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What is Test Driven Development? | Approach & Advantages

In this post, I will talk about the topic "what is test driven development" and how it impacts the entire process concerning the organization and the testers.

Introduction:

The design of a software system is plagued with issues and problems. A developer starts with a problem in mind and writes code to solve it. What happens is, the program written gets tested, but not enough testing is done on clients or the systems that are used by those clients. So, said client crashes on them. What should be tested? Let us find it below.

What is Test Driven Development?

Test-driven development (TDD) is a software engineering technique that tests the functionality of a program before writing the actual code. It's easy to see why TDD is so popular: it helps you write better code faster, with fewer bugs and errors. And because it's based on test-driven design, your tests will be more reliable than if you were just writing them as you went along—you'll know exactly what needs to be done before writing any code at all.

What Does Code Coverage Mean?

The question of what is test driven development is related to code coverage, which is a measure of how much of the code you have written has been covered by tests. A 100% code coverage means that all the lines of your program are covered by tests, which means it's highly unlikely that any bugs will slip through.

Code coverage helps you make sure that each line in your program gets tested—not just those lines from testing frameworks like JUnit or NUnit because they're more powerful than unit tests and can run on their own (which will be discussed below). Even if this article doesn't cover them directly yet (which it won't), you should consider using one or both of these tools anyway as part of the TDD process because they'll help keep your bug count down while still allowing you to write some really neat stuff.

Three Fundamental Phases of TDD

  • Creating Precise Tests: The first step is to create precise steps of unit tests which should verify the functionality of each feature under observation. It should also be checked that the test is in working condition to be executed.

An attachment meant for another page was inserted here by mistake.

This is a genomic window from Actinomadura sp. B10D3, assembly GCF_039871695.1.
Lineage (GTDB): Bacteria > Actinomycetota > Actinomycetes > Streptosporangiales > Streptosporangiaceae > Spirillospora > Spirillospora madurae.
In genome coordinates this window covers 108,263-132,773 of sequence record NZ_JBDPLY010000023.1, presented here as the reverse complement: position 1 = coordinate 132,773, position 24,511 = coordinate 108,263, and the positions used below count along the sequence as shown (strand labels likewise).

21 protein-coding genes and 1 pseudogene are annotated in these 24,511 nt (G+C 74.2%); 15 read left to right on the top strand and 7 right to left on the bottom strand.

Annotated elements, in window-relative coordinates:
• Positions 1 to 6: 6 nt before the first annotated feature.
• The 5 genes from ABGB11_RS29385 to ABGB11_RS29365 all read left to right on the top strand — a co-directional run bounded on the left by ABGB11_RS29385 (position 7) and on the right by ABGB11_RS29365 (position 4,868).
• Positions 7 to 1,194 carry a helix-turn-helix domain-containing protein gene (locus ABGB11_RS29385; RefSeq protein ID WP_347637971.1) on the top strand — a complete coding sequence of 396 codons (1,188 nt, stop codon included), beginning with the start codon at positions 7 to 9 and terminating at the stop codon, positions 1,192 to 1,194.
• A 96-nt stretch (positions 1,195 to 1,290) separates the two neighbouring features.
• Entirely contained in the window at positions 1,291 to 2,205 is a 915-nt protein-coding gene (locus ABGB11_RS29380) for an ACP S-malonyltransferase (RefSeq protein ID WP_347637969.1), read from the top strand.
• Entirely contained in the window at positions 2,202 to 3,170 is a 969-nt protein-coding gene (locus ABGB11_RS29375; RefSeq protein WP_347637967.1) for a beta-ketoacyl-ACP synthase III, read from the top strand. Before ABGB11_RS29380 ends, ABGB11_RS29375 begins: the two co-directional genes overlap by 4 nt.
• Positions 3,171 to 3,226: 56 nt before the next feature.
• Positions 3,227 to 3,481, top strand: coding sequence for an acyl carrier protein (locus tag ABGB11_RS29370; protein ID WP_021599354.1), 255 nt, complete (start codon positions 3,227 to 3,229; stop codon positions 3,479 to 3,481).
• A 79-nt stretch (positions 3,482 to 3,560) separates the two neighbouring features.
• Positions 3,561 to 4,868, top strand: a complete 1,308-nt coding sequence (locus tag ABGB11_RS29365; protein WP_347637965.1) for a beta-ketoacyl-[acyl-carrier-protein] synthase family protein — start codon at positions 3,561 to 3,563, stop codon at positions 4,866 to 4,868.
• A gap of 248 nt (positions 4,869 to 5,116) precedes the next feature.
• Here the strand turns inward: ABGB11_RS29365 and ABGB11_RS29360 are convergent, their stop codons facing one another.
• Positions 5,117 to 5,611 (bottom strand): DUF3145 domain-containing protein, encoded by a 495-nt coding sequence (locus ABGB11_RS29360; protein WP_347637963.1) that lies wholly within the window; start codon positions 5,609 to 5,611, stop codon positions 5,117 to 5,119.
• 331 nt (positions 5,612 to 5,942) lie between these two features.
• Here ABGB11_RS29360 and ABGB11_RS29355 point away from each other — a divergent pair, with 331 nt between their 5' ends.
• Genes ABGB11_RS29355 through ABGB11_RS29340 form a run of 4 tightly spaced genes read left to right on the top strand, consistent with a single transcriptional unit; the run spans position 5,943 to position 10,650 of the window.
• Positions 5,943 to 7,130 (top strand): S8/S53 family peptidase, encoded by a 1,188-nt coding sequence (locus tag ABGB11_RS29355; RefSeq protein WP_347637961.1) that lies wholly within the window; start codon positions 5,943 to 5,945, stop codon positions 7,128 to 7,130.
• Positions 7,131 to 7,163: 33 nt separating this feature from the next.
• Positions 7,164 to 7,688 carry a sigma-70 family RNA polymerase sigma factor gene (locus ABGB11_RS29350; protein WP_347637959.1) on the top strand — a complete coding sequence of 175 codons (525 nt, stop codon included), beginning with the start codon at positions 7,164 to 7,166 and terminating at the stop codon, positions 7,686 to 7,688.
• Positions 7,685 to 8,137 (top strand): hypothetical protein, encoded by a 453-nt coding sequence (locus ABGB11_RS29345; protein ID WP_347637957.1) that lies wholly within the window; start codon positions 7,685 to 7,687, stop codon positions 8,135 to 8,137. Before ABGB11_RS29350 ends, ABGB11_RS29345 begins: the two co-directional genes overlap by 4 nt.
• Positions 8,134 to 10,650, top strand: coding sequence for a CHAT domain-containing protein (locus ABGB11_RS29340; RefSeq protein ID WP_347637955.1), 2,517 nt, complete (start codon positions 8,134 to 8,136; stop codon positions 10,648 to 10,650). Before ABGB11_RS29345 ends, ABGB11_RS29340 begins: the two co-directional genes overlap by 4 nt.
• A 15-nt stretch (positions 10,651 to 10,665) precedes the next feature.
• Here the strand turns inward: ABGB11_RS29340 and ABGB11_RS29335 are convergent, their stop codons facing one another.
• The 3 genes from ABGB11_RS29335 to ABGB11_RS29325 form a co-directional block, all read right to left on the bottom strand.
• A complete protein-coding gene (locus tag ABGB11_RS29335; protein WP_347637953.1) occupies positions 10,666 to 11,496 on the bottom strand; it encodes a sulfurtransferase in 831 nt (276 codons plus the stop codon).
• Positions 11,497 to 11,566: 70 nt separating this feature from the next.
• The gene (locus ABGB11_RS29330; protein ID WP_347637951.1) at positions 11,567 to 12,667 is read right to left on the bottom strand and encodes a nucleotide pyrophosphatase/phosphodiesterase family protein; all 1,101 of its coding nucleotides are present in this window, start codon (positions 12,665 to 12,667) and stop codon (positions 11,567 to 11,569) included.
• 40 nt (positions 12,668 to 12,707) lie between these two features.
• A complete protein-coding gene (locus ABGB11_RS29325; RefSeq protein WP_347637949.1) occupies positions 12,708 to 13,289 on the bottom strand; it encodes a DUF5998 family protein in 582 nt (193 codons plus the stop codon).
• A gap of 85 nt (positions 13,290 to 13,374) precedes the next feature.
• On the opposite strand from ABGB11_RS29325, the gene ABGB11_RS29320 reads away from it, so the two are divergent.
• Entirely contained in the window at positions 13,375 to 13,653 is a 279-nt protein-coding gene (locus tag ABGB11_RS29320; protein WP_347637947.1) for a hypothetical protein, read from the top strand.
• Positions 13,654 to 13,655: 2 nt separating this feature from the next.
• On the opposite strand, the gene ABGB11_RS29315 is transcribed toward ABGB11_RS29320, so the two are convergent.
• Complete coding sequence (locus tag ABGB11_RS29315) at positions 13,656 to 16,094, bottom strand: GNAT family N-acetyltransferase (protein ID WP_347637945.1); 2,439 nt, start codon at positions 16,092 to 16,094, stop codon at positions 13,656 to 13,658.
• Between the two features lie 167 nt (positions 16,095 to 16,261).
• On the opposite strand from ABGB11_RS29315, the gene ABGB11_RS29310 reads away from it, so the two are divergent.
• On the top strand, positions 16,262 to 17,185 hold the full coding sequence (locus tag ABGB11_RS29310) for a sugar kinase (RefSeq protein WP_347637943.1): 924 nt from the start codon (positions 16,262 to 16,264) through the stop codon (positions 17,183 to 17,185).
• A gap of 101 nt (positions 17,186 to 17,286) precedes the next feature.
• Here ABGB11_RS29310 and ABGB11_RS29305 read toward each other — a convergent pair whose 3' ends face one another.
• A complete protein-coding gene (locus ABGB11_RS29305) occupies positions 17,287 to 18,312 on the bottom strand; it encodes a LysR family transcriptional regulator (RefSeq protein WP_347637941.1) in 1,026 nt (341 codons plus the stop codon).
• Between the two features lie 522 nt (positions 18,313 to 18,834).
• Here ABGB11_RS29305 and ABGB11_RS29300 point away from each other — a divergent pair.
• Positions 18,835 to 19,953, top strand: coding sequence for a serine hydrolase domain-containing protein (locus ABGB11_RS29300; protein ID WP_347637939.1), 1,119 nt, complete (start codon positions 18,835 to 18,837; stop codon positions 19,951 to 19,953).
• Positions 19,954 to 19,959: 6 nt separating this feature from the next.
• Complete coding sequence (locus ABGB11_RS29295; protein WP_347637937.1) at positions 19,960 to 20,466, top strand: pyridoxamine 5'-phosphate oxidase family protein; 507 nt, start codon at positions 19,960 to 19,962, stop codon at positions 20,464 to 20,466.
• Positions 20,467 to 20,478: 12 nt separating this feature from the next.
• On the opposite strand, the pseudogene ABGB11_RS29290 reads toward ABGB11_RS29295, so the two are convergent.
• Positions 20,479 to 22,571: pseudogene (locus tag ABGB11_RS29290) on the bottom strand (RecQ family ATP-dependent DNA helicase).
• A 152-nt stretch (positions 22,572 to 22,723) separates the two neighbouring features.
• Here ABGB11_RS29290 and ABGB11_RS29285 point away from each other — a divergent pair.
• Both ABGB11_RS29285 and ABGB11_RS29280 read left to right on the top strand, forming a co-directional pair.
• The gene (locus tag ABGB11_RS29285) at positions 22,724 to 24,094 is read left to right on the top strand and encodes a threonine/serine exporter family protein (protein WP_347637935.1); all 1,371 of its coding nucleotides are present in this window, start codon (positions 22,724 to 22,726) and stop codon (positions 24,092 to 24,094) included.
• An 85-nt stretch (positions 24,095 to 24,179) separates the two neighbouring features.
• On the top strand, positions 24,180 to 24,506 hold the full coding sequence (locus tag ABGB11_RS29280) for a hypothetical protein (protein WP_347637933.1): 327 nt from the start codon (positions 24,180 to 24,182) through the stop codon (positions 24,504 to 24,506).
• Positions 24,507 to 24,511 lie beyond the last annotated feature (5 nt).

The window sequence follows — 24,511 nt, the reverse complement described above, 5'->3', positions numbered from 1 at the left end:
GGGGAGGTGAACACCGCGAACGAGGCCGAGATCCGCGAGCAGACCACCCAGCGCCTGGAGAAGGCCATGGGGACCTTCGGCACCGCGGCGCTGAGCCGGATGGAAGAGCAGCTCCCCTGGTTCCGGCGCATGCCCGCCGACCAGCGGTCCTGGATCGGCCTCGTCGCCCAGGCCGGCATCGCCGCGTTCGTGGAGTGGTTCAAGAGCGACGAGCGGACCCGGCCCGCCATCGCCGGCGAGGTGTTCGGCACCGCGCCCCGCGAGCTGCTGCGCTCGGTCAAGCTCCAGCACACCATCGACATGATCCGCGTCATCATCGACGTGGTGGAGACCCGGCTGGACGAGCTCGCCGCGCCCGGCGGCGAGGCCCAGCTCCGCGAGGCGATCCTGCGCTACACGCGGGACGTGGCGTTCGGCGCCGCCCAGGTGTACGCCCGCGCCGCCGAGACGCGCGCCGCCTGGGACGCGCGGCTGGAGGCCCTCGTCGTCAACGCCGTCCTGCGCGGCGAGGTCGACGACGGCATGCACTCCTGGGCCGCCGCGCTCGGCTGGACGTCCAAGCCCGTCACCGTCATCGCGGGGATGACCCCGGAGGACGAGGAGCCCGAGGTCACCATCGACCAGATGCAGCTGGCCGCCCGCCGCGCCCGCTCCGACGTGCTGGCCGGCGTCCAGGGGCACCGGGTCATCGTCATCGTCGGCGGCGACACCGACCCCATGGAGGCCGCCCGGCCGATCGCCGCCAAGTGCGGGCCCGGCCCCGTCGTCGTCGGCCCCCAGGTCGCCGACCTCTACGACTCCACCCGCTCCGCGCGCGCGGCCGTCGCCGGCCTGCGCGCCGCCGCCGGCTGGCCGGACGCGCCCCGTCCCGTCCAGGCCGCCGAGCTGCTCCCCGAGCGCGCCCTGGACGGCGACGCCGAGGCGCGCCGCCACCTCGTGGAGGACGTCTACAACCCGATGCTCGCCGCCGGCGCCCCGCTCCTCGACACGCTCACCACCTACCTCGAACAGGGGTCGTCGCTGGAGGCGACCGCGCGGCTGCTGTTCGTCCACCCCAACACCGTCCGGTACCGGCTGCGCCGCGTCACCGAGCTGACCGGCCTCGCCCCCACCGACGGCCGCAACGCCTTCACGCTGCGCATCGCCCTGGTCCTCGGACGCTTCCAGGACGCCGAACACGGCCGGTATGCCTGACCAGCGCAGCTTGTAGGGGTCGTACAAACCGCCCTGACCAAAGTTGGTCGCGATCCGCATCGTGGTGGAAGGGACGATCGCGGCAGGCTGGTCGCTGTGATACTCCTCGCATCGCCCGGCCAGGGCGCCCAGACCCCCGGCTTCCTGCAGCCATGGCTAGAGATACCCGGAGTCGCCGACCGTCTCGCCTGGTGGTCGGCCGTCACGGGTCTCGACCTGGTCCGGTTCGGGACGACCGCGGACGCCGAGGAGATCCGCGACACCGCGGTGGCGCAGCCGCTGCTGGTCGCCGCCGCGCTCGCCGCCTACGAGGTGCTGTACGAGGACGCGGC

• Correcting the Test Code: if the test fails, then it will demand minimal changes to make it run successfully. 
  • Refactor the Code: When no bugs are reported, then redundancy is checked with possible optimizations which will lead to better performance. 

As I mentioned above, TDD does not test client (or user) interfacing with the system. Nor does it test how users interact with the system in general: 'What happens when I press this button?' So, although TDD can be used to write high-quality code that will simply work for anyone who uses it, we must take into consideration our users and find ways to make sure all systems are working as we intend them to, along with any bugs that may exist there as well.

In addition to writing clean code for any client and potential user interaction, for most applications testing is performed so that if something doesn't work right away in terms of functionality or performance testing can be run quickly thereafter by another programmer or a QA engineer (Quality Assurance).

Benefits of TDD:

  • TDD is a way of writing software that is more reliable, maintainable, and testable. It is not just based on the idea that tests should drive code. It's not just about writing tests first, but also about making sure your code is working correctly before you write any new lines of code. This helps prevent bugs from creeping into production or even other parts of the application when they're still in the development stages.
  • TDD helps you to see the problem before you write the solution. You don't have to wait until after writing code and then find out that it's broken, because everything is tested as well.